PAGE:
Review Summary: A mind expanding experimental adventure filled with B- sides of Porcupine Trees' sophomore album, Up The Downstair.
Porcupine Trees’ “Staircase Infinity,” is a terse release to say the least. If spacey guitar grooves and disjointed instrumentals are something that you tend to enjoy, look no further. It all moves along pretty quickly as the release only clocks in at twenty-nine minutes and very little time is wasted, but it does not require the listener to stand by with a tentative ear to find enjoyment in it.
The band performs with a rich, full and engaging sound. They never leave a sense of groove behind and never lighten up on the tight psychedelic atmosphere presented. The instrumentals are simple but explorative and the production maintains interest. The drum work is creative and fluid and the bass playing is very solid but neither interesting enough to write home about. The guitar playing is smooth and fluid and the tone of the lead guitar is punchy; not overbearing. It does a great job of seating itself in a predominant manner. Technically speaking Steven Wilsons playing style is not overly flashy or aggressive.
Every song on the album revels in psychedelic marvel; it seems as if it was released solely for the purpose of dazing out. The introduction to the album ‘Cloud Zero’ serves as a first rate explorative piece while the melodies of following tracks can be downright haunting; ‘Navigator’ is a prime example of this. Even the use of reverb, phased synthesizers and obscure delays can easily seep through the mind of the listener in an alluring sort of way. For primarily instrumental music ‘Staircase Infinity’ does a great job of staying compelling enough to follow while remaining something that you can just sit back and use as background music without feeling like you may be missing out on anything.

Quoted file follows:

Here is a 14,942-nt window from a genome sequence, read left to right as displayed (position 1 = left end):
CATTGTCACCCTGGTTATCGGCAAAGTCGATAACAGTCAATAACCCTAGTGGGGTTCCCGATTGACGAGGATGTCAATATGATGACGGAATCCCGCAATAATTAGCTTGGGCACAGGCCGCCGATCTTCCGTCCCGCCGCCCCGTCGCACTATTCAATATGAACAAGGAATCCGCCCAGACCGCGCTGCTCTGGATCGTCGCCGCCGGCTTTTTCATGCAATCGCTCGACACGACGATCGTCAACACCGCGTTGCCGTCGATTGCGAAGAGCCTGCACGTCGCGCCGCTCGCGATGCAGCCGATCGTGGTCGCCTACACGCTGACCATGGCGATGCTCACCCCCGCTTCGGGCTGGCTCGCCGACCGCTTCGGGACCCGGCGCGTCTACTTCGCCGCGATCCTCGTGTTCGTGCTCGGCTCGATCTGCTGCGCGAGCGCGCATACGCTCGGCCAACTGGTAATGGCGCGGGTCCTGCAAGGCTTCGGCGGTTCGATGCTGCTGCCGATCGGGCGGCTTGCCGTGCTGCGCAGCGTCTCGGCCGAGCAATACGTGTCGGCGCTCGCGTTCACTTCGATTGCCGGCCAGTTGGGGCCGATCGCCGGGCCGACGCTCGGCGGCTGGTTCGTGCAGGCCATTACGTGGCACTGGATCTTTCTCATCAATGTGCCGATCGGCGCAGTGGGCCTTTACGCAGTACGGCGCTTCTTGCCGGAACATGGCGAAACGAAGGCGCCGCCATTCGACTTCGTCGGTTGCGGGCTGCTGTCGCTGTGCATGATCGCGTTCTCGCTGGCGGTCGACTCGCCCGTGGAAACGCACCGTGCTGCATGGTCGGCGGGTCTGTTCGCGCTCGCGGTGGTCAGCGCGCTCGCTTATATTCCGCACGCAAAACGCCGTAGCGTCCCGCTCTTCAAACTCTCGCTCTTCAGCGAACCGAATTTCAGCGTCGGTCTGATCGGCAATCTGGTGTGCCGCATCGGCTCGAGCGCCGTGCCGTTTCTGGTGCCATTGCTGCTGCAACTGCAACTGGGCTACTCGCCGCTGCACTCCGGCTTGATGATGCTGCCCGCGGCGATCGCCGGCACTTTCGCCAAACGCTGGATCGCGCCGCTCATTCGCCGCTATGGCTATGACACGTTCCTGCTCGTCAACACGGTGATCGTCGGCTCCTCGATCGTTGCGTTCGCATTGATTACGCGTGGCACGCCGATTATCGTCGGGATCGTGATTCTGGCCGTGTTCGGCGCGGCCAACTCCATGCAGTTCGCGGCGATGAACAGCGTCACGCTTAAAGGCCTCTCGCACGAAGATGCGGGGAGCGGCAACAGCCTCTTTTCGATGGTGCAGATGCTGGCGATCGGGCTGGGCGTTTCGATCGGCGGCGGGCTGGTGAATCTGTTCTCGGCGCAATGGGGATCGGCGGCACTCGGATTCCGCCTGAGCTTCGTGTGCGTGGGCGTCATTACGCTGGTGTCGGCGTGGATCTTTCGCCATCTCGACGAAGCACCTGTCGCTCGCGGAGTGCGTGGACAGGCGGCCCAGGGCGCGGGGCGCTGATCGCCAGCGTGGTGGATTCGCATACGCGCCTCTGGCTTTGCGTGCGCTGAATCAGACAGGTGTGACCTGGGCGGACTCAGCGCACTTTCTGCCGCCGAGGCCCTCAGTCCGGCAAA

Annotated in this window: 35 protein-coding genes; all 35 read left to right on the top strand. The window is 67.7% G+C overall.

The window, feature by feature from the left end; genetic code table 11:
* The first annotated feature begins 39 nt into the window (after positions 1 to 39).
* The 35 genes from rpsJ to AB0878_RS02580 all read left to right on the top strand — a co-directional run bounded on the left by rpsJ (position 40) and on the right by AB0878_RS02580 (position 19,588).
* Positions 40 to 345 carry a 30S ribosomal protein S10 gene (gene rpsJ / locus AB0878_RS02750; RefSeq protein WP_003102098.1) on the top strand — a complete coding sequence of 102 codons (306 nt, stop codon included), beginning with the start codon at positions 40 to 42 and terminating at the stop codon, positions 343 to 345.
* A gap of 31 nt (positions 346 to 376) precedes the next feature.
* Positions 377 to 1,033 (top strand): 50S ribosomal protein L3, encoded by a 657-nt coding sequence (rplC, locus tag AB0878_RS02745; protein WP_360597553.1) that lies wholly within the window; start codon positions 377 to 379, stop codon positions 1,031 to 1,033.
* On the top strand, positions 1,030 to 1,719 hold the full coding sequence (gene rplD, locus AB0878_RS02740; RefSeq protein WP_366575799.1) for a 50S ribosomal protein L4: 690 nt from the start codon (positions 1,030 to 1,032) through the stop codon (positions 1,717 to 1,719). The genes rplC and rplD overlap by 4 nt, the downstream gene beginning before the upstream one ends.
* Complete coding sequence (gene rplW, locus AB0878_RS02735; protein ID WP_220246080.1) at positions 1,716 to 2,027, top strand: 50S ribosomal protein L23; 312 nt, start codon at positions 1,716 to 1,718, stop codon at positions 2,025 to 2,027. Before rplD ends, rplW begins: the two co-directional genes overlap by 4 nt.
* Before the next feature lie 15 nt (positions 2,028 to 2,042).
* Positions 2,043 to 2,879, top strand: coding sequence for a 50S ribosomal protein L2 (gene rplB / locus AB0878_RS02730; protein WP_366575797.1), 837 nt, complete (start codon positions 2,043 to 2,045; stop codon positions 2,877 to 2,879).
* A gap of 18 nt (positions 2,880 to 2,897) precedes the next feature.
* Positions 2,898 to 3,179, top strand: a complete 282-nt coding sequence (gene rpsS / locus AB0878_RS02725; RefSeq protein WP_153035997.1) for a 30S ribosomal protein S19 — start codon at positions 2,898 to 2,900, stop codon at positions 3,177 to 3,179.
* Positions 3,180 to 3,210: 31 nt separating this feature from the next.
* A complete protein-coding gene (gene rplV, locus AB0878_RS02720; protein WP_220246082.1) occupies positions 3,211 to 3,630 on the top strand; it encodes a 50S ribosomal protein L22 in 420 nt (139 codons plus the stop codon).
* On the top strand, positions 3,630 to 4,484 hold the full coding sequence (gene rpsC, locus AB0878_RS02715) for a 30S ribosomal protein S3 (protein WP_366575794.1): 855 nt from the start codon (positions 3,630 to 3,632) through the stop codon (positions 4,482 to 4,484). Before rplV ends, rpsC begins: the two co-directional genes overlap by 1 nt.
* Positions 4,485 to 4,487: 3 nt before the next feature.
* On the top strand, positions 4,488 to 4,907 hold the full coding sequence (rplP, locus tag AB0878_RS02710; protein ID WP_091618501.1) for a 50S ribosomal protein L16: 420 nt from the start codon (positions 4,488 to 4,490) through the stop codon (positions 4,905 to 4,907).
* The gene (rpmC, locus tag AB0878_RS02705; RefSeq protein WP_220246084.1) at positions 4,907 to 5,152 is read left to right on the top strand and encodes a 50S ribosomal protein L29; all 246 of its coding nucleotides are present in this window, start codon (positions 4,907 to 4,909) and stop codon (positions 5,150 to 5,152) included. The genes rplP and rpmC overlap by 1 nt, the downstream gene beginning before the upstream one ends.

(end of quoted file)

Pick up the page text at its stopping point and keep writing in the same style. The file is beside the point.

Considering the brevity of the “Staircase Infinity,” it seems odd that all of the songs on the album have the exact same type of outro. There has to be a more original way to end a song than pad synths and percussion fades, it gets very monotonous. Tempo and fades are the only thing that keep some of the latter songs from bleeding together and that is not a good thing, but it is not detrimental to perceived enjoyment of the album. ‘The Joke’s on you’ comes across as totally out of place, seeing as it is the only song on the EP that is structured like a rock song and it has vocals, unlike any the other tracks. The wah-wah effect and reverb on some of the second guitar parts can get a little excessive at times but it all comes along with the territory of psychedelic roc and again does not affect the EP in a bad enough way to make it tedious.
In review, ‘Staircase Infinity’ is a piece of work. It effectively operates as an EP, implements a variety of experimental techniques to stay engaging, contains provocative melodies and manages its’ negative aspects in a way that they are easy to overlook. This EP is not for everyone however. If you are new to experimental or instrumental music, you may be immediately turned off by this release. If you are a veteran in this field of music you will find it enjoyable to ponder life over and maybe even simply zone out. Enjoy!